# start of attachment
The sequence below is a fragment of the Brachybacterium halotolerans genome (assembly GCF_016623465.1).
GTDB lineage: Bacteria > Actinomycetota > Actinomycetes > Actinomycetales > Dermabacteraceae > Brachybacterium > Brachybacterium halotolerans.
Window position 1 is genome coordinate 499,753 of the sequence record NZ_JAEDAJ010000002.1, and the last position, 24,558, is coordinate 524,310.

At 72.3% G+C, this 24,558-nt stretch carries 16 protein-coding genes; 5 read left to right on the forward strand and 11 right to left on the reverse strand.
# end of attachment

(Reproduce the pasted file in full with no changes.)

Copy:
The sequence below is a fragment of the Brachybacterium halotolerans genome (assembly GCF_016623465.1).
GTDB lineage: Bacteria > Actinomycetota > Actinomycetes > Actinomycetales > Dermabacteraceae > Brachybacterium > Brachybacterium halotolerans.
Window position 1 is genome coordinate 499,753 of the sequence record NZ_JAEDAJ010000002.1, and the last position, 24,558, is coordinate 524,310.

At 72.3% G+C, this 24,558-nt stretch carries 16 protein-coding genes; 5 read left to right on the forward strand and 11 right to left on the reverse strand.